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John M. Hanesiak
,
Ronald E. Stewart
,
Kit K. Szeto
,
David R. Hudak
, and
Henry G. Leighton

Abstract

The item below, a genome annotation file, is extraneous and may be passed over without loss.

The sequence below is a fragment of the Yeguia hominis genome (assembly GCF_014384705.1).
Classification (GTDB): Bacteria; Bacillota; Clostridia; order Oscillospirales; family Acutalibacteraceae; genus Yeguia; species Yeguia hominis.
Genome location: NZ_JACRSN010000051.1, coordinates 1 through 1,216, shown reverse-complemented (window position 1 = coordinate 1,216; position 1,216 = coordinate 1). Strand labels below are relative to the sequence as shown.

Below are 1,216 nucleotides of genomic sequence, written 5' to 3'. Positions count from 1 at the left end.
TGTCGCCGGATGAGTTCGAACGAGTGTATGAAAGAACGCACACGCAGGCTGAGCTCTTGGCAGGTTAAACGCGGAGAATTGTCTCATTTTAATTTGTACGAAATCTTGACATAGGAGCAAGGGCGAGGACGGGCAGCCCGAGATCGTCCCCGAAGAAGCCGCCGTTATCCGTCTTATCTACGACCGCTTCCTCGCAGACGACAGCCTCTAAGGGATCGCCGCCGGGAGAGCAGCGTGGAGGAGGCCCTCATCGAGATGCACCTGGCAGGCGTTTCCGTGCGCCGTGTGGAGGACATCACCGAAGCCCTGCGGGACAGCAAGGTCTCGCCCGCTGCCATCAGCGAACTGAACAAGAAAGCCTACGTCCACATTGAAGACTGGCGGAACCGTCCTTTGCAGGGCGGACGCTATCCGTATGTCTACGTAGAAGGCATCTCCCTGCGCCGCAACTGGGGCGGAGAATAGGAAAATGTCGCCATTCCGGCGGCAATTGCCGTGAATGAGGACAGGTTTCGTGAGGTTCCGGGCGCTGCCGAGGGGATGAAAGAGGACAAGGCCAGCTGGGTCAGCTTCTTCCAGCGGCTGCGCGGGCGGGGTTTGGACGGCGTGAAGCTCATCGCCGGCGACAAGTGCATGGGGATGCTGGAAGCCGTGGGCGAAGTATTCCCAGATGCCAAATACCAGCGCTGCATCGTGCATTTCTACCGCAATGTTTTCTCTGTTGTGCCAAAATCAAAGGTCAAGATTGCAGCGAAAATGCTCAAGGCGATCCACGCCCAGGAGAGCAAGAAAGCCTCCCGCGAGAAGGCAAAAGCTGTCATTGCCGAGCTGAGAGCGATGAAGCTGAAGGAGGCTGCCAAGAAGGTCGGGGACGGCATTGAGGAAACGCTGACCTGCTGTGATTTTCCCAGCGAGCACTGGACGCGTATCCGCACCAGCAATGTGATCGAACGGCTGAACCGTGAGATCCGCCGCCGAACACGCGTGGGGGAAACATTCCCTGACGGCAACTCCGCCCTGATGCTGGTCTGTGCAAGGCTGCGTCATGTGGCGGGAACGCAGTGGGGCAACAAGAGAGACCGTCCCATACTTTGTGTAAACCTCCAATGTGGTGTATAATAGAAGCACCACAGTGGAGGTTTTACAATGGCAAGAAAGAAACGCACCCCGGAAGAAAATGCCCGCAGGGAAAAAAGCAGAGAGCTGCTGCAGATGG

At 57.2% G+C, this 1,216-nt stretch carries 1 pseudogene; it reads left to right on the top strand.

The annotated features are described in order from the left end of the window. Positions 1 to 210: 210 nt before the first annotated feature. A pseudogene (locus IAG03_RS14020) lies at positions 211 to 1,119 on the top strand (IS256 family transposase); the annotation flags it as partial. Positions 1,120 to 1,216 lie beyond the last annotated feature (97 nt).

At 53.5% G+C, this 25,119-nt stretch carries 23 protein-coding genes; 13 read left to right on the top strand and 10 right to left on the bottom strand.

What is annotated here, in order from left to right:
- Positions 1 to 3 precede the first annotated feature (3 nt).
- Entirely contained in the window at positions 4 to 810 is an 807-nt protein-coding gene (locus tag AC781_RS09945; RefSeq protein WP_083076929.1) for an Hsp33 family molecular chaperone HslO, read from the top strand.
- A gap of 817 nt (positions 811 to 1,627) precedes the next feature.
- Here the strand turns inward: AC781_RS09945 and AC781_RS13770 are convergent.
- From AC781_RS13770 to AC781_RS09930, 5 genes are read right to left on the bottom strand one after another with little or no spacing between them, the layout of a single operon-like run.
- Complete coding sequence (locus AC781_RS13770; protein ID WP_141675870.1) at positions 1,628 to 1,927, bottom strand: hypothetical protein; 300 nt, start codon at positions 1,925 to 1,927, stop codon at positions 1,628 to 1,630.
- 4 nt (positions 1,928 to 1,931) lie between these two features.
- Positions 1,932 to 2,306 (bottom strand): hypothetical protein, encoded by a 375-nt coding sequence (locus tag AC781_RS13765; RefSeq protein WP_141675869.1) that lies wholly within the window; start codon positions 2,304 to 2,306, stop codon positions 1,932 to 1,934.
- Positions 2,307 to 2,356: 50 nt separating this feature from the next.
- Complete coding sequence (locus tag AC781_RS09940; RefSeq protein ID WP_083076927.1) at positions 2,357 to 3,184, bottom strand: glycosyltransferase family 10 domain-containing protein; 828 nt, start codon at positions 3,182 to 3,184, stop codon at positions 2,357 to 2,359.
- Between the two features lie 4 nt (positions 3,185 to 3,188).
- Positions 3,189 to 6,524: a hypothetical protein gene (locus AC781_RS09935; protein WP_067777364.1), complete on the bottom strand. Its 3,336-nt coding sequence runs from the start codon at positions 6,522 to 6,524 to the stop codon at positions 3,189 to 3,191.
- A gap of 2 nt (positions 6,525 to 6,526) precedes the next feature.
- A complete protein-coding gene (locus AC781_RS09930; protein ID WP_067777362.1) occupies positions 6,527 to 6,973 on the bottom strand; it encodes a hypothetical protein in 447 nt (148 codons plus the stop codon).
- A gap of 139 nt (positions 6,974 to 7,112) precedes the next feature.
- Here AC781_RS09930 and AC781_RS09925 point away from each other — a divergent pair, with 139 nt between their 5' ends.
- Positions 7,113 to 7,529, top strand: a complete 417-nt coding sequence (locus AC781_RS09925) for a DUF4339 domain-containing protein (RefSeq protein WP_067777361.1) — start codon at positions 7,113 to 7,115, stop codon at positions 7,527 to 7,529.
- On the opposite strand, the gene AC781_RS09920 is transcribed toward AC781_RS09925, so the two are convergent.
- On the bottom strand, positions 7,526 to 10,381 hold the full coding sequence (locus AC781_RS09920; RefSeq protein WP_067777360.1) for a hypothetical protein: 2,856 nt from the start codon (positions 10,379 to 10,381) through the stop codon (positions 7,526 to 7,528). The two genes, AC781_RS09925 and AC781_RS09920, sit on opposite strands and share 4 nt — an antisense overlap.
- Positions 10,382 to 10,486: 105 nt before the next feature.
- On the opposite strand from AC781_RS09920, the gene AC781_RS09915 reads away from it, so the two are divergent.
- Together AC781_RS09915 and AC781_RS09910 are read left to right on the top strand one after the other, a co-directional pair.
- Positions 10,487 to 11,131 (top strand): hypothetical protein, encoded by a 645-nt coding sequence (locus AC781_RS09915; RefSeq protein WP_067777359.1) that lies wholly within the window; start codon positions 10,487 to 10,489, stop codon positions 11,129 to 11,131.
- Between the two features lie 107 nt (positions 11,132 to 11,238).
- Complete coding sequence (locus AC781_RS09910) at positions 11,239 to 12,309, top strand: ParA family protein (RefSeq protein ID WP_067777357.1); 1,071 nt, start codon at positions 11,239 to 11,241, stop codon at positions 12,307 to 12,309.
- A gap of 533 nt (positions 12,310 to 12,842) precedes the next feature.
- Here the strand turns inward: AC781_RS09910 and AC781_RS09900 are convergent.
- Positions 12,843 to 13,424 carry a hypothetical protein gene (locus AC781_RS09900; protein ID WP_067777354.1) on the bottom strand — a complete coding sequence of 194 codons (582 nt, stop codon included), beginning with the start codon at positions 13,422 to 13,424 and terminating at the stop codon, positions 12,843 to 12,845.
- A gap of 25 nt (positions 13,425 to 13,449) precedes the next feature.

On 30 September 1994 an Arctic low pressure system passed over the southern Beaufort Sea area of northern Canada and research aircraft observations were made within and around the warm front of the storm. This study is unique in that the warm front contained subzero centigrade temperatures across the entire frontal region. The overall structure of the warm front and surrounding region was similar to midlatitude storms; however, the precipitation rates, liquid water content magnitudes, horizontal and vertical winds, vertical wind shear, turbulence, and thermal advection were very weak. In addition, a low-level jet and cloud bands were aligned parallel to the warm front, near-neutral stability occurred within and around the front, and conditional symmetric instability was likely occurring. A steep frontal region resulted from strong Coriolis influences that in turn limited the amount of cloud and precipitation ahead of the system. The precipitation efficiency of the storm was high (60%) but is believed to be highly dependent on the stage of development. The mesoscale frontogenetic forcing was primarily controlled by the tilting of isentropic surfaces with confluence/convergence being the secondary influence. Sublimation contributions may have been large in the earlier stages of storm development. Satellite and aircraft radiometers underestimated cloud top heights by as much as 4 km and this was mostly due to the near transparency of the lofted ice layer in the upper portion of the storm. Maximum surface solar radiation deficits ranged between 91 W m−2 and 187 W m−2 at two surface observing sites. This common type of cloud system must have a major impact on the water and energy cycles of northern Canada in the autumn and therefore must be well accounted for within climate models.

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